“Media presence isn’t the measure of international politics…It makes no sense to do something just because many are shouting loudly for it,” he said Wednesday.
Mr. Scholz’s unwillingness to explain his policies and his apparent stubbornness under pressure have dented his image in his first year in office, making him appear indecisive until pushed against the wall.
For months, he rejected calls to shut Nord Stream 2, a German-Russian natural-gas-pipeline project, only to relent when Russia recognized two Moscow-controlled regions of Ukraine as independent, two days before its invasion.
Last year, he declined to intervene in a debate between his coalition partners over whether to keep three nuclear-power plants running before their planned shutdown, only intervening just before an extension would have become technically impossible.
Aides said one reason for the chancellor’s caution is his concern about Germany and NATO becoming embroiled in the war in Ukraine—a concern shared by a majority of Germans. More than 80% say it is more important to end the war with negotiations than for Ukraine to win, while only 18% disagree, according to a representative Forsa poll released Thursday.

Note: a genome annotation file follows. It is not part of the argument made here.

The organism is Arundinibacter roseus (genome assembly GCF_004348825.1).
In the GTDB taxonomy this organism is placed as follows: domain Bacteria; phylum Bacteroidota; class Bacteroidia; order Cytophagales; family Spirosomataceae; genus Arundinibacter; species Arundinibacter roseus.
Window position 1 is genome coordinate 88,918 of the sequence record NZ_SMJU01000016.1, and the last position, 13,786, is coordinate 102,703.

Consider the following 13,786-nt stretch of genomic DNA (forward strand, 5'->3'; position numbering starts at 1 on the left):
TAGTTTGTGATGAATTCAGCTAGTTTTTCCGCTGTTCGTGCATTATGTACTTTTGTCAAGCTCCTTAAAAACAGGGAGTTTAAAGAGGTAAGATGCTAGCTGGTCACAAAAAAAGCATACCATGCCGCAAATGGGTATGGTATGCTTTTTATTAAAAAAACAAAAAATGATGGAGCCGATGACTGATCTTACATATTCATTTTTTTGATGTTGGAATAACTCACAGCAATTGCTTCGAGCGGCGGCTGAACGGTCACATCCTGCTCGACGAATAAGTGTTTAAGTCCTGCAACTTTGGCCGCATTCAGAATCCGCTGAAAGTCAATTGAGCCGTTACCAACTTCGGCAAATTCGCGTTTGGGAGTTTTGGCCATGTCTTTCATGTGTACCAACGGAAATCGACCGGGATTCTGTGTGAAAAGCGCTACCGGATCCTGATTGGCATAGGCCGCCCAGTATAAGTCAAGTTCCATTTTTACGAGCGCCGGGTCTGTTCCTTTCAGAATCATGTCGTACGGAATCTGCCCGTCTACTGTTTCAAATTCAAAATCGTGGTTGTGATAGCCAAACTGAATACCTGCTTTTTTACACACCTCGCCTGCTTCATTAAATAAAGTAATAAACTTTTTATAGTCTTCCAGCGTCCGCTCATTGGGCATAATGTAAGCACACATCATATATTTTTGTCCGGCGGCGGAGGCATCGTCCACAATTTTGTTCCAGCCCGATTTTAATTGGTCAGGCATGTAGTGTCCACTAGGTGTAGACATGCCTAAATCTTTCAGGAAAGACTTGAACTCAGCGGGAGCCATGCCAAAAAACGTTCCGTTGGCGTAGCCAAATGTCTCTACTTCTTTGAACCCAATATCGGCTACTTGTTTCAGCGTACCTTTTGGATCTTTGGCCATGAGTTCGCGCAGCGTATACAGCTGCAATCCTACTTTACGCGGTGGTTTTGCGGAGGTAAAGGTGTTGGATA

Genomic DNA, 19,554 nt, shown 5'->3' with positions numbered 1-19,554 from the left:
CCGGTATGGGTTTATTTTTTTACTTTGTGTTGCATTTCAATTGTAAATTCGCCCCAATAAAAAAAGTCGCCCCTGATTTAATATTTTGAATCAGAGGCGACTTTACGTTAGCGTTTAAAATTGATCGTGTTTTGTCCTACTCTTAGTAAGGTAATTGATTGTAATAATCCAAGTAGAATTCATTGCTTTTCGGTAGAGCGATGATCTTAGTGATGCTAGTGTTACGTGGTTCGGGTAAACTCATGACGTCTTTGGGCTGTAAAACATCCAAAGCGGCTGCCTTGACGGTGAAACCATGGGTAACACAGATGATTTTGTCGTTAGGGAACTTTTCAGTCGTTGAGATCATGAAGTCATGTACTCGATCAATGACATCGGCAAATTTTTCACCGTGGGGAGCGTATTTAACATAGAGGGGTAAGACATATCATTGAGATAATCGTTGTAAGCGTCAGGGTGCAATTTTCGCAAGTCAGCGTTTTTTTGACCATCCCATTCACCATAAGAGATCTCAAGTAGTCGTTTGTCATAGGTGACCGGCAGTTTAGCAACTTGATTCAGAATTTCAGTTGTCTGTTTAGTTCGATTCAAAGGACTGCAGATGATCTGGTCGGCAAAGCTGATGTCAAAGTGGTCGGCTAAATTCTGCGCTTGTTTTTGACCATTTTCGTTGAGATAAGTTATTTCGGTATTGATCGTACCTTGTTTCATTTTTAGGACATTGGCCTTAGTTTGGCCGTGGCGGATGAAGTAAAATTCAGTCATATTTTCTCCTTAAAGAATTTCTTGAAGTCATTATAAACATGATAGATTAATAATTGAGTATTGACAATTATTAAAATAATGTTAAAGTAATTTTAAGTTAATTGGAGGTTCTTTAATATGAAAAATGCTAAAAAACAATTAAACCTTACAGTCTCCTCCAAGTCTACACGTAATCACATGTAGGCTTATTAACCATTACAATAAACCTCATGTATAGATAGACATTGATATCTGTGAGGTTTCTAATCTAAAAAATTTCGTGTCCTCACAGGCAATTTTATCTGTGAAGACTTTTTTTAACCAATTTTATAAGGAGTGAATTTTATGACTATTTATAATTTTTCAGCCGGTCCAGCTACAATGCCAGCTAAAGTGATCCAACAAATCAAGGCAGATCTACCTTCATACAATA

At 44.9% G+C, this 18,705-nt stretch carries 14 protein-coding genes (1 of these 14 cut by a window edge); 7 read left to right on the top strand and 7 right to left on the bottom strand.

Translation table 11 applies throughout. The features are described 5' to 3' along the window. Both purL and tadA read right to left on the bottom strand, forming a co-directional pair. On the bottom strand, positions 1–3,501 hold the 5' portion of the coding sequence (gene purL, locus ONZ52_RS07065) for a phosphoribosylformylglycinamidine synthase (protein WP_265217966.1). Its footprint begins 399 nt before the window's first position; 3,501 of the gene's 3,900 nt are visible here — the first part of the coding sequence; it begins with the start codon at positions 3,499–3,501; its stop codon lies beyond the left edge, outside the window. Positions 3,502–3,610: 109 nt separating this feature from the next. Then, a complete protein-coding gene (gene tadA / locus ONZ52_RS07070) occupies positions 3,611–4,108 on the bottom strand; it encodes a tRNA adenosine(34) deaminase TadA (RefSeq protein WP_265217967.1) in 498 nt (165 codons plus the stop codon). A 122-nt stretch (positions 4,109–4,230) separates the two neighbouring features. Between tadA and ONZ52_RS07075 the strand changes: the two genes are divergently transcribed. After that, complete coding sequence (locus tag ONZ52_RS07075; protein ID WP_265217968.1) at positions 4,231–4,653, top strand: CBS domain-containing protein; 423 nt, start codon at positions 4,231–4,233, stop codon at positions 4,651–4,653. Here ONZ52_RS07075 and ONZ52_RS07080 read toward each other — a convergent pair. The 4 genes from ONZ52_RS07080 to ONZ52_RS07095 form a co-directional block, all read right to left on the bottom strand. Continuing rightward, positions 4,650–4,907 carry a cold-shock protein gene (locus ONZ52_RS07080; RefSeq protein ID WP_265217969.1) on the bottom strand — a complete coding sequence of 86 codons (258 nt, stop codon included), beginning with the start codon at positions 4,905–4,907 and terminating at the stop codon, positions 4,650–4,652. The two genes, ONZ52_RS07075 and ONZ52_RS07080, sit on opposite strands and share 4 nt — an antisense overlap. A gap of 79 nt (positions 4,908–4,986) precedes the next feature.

Mr. Scholz remains concerned about a nuclear escalation—he said last April that delivering tanks to Ukraine could trigger a nuclear deployment by Russia—because Germany doesn’t have its own nuclear deterrent, while its aerial and other defenses are in poor shape after decades of underinvestment.
The chancellor also worries that President
will respond to the tank deal by unleashing ever greater atrocities against Ukrainian civilians, his aides say. This would intensify the worst refugee crisis in recent European history and strain politics at a time of high inflation and energy costs.
Finally, his aides say that Mr. Scholz has started to fear Russian sabotage of his own country’s critical infrastructure, such as an underwater natural-gas pipeline linking Germany to Norway, which is now Europe’s biggest gas supplier and provides an energy lifeline to Germany’s economy.
Such concerns are fueled by an attack on the communication network of the German railway last year that some officials believe was orchestrated by Russia but Moscow denies, and by a series of undersea explosions that destroyed the Nord Stream pipeline, closing the main route for Russian gas into Western Europe.
The way to mitigate such risks, Mr. Scholz said, is to hold on to his principle of gradual, consensual leadership.
“This is the only principle that can provide security for Europe and Germany in such dangerous circumstances,” he said. “It was right not to allow ourselves to be pushed.”